and ultimately, your decisions. Hold yourself to a higher standard of excellence than anyone else.

20: Finish – the great Michael Jordan once said, “It’s not how hard you push along the way, it’s having something in you to finish”. The great players and people in life finish what they have started. Make it a habit to complete everything you do with the same energy and effort you start with.

21: Intensity – an effort defined by expression of great zeal, energy, determination, and concentration. You
‘attack’ drills with speed, power, and a rage for improvement. Your end of game intensity is paralled by your in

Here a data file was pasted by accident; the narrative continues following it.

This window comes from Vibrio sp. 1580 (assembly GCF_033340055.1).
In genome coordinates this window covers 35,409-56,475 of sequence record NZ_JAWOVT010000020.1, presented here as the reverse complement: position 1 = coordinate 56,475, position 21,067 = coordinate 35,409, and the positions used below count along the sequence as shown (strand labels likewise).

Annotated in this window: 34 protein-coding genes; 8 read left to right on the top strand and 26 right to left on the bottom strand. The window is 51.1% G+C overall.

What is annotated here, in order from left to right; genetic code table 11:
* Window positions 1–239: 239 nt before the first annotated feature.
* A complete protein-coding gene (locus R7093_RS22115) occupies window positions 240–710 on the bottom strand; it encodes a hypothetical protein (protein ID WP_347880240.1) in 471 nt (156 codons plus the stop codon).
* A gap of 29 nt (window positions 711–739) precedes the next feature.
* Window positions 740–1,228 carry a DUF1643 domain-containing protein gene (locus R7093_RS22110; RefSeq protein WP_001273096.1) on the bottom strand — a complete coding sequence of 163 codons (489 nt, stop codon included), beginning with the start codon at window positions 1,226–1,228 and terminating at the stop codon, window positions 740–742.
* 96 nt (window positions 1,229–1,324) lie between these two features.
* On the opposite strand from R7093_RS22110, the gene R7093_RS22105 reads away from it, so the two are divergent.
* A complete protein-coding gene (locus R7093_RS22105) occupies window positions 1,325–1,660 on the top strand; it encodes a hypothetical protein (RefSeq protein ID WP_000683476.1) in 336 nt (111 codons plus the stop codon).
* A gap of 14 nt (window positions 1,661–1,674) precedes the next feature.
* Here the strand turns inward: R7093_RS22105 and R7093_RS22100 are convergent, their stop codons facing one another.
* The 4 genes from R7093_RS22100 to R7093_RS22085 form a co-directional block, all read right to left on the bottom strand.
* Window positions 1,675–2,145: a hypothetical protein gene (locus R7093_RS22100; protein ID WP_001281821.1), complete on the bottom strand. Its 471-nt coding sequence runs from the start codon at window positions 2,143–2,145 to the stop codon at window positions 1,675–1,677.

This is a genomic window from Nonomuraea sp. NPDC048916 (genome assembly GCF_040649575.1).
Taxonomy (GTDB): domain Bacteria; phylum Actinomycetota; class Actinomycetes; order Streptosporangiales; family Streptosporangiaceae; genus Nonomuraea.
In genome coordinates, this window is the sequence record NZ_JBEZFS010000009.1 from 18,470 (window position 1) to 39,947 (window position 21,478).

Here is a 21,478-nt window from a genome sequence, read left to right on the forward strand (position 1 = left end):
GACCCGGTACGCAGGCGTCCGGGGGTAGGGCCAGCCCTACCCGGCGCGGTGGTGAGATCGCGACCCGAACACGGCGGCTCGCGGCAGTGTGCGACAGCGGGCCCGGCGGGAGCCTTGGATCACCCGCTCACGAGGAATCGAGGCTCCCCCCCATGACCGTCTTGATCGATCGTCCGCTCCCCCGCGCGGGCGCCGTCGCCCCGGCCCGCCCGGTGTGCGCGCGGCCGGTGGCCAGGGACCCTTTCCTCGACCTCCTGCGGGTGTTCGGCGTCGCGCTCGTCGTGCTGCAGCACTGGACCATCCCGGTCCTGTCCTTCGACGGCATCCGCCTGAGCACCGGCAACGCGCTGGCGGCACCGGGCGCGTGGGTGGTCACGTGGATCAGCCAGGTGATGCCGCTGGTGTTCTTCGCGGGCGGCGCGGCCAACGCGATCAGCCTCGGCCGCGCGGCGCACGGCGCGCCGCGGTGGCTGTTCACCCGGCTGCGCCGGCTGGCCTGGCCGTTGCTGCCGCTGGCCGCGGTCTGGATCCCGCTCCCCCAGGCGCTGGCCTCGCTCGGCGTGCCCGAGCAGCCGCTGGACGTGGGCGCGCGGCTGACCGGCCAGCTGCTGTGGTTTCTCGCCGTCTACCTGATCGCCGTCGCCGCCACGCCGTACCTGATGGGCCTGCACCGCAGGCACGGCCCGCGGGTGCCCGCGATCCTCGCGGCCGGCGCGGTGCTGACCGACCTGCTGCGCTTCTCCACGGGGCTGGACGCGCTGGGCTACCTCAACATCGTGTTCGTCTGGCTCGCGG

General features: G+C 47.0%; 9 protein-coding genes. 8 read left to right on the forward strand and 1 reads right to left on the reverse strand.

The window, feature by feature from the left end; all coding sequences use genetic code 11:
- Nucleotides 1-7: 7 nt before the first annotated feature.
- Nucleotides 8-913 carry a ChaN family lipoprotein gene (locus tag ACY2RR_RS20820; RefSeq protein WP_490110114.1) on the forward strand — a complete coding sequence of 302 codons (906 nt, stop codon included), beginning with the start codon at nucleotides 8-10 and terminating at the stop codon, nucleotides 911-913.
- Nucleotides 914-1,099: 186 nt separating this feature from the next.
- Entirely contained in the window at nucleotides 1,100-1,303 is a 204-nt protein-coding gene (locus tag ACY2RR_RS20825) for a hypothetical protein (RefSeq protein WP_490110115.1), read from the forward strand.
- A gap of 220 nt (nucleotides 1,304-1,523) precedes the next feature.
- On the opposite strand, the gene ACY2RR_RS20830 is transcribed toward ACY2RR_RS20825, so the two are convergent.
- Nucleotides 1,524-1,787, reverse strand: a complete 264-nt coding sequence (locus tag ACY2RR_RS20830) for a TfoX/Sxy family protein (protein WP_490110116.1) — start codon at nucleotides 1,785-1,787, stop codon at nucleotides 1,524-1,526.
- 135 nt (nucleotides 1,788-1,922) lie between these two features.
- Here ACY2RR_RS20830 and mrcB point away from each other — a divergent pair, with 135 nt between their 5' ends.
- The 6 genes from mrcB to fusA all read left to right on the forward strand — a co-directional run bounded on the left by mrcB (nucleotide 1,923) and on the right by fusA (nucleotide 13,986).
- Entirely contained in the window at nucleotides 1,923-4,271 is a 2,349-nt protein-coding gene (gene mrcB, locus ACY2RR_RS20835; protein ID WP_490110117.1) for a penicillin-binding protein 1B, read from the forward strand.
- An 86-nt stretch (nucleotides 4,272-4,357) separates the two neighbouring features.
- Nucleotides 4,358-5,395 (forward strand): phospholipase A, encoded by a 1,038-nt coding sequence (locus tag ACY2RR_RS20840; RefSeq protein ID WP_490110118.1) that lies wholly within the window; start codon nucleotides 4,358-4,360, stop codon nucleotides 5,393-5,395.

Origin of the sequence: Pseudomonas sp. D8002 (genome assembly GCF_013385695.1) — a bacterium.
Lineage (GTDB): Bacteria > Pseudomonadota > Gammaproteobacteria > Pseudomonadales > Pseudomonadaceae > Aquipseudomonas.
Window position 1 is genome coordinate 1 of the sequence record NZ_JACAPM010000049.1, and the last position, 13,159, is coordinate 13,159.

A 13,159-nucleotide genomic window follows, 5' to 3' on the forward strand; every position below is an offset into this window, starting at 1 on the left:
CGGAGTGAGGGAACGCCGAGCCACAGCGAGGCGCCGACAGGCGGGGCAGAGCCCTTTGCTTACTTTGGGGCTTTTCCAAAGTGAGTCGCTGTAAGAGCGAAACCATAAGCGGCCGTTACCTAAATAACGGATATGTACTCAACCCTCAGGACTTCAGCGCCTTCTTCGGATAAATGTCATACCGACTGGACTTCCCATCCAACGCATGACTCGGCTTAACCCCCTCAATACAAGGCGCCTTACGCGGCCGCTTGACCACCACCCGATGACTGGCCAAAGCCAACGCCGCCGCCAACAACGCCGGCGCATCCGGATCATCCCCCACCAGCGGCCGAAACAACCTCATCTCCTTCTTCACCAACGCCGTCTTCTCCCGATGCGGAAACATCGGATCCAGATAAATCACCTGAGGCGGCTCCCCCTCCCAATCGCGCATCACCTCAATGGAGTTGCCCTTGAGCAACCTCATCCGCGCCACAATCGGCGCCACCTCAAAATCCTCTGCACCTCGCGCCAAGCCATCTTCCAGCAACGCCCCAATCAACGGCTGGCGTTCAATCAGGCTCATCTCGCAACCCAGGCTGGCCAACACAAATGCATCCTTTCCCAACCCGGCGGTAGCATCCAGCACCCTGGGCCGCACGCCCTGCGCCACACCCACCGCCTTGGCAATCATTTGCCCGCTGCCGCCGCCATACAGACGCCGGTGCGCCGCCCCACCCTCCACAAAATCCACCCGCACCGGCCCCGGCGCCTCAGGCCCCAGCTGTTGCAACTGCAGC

practice intensity. You show off your intensity not only in effort, but in your consistent body language.

22: Poise – having a calmness under every situation and always being yourself. Pressure situations don’t faze
you, but instead bring out your greatness. You are always communicating an “I got this” with your teammates
and coaches. People turn to you knowing you have an un-faze-ability.

23: Excellence – “the habit of excellence can become enjoyable addictive” (Dick DeVenzio, author of Stuff
Good Players Should Know). We have trained all Fall Skills in creating habits of excellence on the court. Make
excellence your habit in everything you do. Be an excellent student. Be an excellent friend. Be an excellent
daughter, son, sister, brother. Be an excellent athlete. Be an excellent human being.